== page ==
Norfolk State Rep and MassGOP Chairman Oppose Converting Former Norfolk Prison Into Migrant Shelter

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A Massachusetts town with about 11,600 residents will soon get 450 more residents, thanks to Governor Maura Healey’s administration — and the town’s state representative is not happy about it.

The Healey administration plans to use the former Bay State Correctional Center to house people in the state’s emergency shelter system. About about half the people in the shelter system, are migrants — including some illegal immigrants. The facility is a former medium-security prison that closed in 2015.

State Representative Marcus Vaughn (R-Wrentham) expressed opposition to the move. Vaughn represents the Ninth Norfolk District, which includes the town of Norfolk. 

Vaughn said the move presents a financial burden to the town and that the state shouldn’t incentivize migrants to come to Massachusetts with government handouts. 

“The Norfolk community is in dismay over the decision to house these migrants in our small town,” Vaughn said in a press release from the Massachusetts Republican Party. “Our schools are already financially strained, and this move will disproportionately impact our children, It’s not right to force our children to sacrifice their education for a problem they played no part in creating. Had the Democratic supermajority on Beacon Hill heeded the amendments proposed by my colleagues and me, we wouldn’t be incentivizing migrants to enter the Commonwealth, and Norfolk’s children wouldn’t be bearing this burden.” 

Mass Republican Party chairman Amy Carnevale expressed a similar sentiment. She said that it’s not fair to put that many people in such a small community.

“What we’re witnessing is the Healey-Driscoll Administration effectively steamrolling communities, imposing additional burdens without community consent or state-level support,” Carnevale said in the written statement. “Norfolk, being a small town, simply cannot accommodate 450 migrants.”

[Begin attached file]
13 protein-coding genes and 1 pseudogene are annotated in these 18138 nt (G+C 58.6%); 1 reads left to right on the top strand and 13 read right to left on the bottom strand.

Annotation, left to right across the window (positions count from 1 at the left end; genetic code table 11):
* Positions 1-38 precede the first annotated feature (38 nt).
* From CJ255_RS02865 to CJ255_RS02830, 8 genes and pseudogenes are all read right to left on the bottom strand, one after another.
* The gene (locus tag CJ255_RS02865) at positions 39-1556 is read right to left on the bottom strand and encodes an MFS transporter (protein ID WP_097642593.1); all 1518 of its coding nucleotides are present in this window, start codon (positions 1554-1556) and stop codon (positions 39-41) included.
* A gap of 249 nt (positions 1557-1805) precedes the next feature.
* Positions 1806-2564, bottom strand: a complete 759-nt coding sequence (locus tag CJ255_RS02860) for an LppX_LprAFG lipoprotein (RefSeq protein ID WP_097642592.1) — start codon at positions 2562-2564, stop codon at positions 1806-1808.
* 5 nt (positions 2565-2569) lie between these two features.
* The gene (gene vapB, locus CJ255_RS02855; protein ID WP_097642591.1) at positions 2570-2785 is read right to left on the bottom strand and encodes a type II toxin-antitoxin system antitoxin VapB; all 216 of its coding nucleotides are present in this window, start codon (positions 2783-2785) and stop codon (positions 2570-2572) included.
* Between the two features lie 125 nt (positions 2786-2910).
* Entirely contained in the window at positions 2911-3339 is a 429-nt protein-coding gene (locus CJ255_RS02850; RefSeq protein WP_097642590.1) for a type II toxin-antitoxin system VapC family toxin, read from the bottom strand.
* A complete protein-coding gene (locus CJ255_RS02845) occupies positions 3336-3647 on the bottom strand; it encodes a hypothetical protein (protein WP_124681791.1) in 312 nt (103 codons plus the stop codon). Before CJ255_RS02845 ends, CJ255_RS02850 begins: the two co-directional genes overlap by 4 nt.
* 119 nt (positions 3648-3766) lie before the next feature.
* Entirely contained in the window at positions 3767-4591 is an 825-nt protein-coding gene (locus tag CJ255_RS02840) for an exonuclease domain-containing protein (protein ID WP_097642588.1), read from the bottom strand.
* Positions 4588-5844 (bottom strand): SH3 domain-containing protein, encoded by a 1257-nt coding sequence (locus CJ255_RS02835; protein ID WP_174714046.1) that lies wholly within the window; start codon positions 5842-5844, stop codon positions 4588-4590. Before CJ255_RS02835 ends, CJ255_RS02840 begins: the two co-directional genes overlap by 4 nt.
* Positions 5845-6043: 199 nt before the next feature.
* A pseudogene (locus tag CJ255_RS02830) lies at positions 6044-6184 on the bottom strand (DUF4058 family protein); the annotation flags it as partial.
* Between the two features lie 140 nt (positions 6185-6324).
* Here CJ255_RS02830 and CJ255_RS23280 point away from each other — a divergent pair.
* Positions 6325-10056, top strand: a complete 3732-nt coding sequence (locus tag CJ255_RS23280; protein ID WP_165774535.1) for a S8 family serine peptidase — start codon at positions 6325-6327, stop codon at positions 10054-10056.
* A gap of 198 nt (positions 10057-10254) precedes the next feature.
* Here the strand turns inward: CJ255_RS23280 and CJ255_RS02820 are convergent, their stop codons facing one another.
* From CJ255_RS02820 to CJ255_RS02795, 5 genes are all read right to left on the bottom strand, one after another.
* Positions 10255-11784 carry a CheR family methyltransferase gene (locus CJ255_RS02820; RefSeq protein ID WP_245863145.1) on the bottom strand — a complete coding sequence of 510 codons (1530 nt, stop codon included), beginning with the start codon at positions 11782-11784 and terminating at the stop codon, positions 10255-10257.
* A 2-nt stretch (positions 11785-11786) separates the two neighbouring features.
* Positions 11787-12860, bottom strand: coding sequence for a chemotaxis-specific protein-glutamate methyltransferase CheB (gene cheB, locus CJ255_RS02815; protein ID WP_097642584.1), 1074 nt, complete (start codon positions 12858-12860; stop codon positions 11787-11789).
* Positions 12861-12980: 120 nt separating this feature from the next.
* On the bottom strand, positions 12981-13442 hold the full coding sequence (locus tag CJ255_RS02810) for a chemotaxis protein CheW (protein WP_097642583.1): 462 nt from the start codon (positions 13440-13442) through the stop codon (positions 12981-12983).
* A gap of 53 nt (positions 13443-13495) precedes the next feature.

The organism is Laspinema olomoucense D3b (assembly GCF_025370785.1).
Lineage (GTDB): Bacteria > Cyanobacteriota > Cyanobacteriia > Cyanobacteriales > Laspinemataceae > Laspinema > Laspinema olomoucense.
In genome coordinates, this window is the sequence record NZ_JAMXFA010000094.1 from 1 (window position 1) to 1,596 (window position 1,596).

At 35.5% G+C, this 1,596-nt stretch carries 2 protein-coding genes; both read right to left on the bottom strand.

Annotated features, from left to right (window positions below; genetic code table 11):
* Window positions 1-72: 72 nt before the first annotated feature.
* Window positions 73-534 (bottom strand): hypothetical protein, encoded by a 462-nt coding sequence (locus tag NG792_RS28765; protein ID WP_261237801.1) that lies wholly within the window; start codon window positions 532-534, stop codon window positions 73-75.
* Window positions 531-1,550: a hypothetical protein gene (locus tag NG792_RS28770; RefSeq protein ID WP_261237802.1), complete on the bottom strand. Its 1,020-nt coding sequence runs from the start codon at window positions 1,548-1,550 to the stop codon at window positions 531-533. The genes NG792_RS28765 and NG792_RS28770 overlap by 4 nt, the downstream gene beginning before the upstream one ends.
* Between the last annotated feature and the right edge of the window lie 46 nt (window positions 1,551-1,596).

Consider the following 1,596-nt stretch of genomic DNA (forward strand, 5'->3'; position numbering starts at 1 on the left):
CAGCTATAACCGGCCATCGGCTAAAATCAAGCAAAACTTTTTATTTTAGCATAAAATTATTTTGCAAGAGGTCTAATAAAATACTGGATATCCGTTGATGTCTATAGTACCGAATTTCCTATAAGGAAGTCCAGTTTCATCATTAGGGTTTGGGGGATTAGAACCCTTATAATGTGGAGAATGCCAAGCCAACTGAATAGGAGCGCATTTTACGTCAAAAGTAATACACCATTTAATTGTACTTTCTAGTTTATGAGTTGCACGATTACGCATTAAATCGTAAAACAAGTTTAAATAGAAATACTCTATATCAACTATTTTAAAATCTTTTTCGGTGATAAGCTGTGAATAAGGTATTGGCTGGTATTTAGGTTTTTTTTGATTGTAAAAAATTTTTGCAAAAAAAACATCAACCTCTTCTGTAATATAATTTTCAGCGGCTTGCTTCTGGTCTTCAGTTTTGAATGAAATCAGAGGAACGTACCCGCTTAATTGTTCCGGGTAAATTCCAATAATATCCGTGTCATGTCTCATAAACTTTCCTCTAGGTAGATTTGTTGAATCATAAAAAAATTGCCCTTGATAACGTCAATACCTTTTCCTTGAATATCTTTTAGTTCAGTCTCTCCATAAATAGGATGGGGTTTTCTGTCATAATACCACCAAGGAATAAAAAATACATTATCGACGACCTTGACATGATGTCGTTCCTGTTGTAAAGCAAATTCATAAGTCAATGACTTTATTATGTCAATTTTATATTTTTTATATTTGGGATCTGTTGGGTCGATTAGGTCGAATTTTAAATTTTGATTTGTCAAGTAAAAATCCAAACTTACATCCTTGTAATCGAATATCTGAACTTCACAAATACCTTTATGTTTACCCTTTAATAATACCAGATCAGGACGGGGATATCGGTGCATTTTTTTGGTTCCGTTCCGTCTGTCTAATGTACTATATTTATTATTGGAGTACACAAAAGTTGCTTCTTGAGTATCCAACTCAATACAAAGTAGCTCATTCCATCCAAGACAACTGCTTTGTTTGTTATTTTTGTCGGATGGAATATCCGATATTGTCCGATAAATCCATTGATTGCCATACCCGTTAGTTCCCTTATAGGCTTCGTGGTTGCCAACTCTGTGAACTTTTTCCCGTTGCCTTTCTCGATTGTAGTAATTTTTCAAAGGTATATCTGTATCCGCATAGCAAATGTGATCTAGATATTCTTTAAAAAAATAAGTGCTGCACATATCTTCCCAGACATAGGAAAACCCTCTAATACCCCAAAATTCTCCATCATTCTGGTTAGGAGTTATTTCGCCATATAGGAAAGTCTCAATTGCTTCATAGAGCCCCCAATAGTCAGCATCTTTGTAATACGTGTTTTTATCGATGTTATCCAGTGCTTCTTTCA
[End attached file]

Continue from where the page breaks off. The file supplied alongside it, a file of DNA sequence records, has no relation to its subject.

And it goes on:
Carnevale has said in the past that she thinks that part of why Governor Healey has proposed local option tax increases is to help pay for migrant crisis, as she told NewBostonPost earlier this year. Healey’s proposal would let towns and cities increase their meals, motor vehicle excise, and hotel taxes.

Though the state initially allocated $325 million to fund its emergency shelter system in fiscal year 2024 last year, it has twice passed supplemental shelter spending because of the unprecedented demand for the system. That demand primarily comes from migrants eligible to use the state’s right-to-shelter law due to its lack of a residency requirement. Thus far, the state has allocated $1.001 billion for the system in the past year, as NewBostonPost reported.

Currently, demand for spots in the state’s emergency shelter system outpaces the supply because Governor Healey put a 7,500-family cap on the system last fall.

Most of the migrant families who come to Massachusetts to use its shelter system are from Haiti. Migrants and those involved with the emergency shelter system have noted that people come to Massachusetts specifically to use its emergency shelter system that provides long-term stays at hotels and motels at the expense of taxpayers, as NewBostonPost previously reported.

Healey’s office could not be reached for comment on Wednesday or Thursday.


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